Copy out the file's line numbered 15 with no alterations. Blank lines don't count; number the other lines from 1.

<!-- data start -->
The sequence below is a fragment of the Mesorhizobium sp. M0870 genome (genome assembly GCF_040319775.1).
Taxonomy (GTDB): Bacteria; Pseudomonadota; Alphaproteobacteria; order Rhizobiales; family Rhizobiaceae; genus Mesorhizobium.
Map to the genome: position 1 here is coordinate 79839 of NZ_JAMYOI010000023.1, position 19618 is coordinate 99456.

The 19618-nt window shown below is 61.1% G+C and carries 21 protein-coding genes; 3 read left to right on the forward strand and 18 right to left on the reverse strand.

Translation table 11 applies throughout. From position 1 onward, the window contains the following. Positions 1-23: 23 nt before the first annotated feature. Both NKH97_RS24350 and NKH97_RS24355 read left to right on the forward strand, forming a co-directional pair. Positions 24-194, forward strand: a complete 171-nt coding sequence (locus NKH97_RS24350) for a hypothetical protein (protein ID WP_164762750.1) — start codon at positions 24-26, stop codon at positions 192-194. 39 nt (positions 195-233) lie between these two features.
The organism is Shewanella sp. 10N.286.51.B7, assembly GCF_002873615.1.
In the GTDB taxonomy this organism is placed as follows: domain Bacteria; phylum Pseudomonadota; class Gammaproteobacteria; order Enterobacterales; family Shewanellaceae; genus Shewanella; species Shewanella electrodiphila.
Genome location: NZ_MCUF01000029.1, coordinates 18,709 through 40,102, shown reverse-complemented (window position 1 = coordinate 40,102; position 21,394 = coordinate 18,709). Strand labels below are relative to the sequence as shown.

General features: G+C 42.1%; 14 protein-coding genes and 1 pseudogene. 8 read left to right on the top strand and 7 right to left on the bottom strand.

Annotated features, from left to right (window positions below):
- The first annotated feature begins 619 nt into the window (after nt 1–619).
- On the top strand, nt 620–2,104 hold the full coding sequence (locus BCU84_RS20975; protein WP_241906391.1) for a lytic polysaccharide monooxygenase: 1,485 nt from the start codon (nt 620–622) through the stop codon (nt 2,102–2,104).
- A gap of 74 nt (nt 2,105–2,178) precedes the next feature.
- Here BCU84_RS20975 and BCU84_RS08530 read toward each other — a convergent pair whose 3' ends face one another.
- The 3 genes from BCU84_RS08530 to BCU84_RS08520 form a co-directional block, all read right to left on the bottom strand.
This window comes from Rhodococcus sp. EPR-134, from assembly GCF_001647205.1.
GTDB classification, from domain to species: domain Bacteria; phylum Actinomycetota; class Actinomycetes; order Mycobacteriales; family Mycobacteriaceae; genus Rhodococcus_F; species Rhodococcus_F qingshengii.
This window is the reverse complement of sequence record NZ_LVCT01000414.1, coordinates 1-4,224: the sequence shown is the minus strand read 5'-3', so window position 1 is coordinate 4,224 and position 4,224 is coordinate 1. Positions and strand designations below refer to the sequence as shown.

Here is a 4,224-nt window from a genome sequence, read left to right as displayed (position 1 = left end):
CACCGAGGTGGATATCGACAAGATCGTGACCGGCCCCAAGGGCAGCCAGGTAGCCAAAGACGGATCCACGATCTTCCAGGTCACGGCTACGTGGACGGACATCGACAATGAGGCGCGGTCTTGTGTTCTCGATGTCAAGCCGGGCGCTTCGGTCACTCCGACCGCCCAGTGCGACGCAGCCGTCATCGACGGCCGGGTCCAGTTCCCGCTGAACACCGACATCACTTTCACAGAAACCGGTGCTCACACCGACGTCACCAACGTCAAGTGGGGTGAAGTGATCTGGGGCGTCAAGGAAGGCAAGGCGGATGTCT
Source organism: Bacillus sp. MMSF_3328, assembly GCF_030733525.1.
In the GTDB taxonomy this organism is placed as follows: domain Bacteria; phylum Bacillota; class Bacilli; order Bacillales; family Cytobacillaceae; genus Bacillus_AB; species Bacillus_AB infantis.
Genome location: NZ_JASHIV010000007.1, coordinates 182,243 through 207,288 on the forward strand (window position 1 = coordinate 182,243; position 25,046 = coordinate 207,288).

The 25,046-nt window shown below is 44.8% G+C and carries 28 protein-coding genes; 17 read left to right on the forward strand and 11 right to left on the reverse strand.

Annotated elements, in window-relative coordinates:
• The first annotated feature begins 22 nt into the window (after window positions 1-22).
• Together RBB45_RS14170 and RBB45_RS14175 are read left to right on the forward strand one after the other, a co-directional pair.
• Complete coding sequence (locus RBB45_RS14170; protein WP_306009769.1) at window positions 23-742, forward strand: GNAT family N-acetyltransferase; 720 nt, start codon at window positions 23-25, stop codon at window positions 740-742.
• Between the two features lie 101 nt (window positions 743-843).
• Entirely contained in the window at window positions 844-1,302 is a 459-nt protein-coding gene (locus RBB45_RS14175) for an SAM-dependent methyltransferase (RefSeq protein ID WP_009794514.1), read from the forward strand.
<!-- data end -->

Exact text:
- The 3 genes from BCU84_RS08530 to BCU84_RS08520 form a co-directional block, all read right to left on the bottom strand.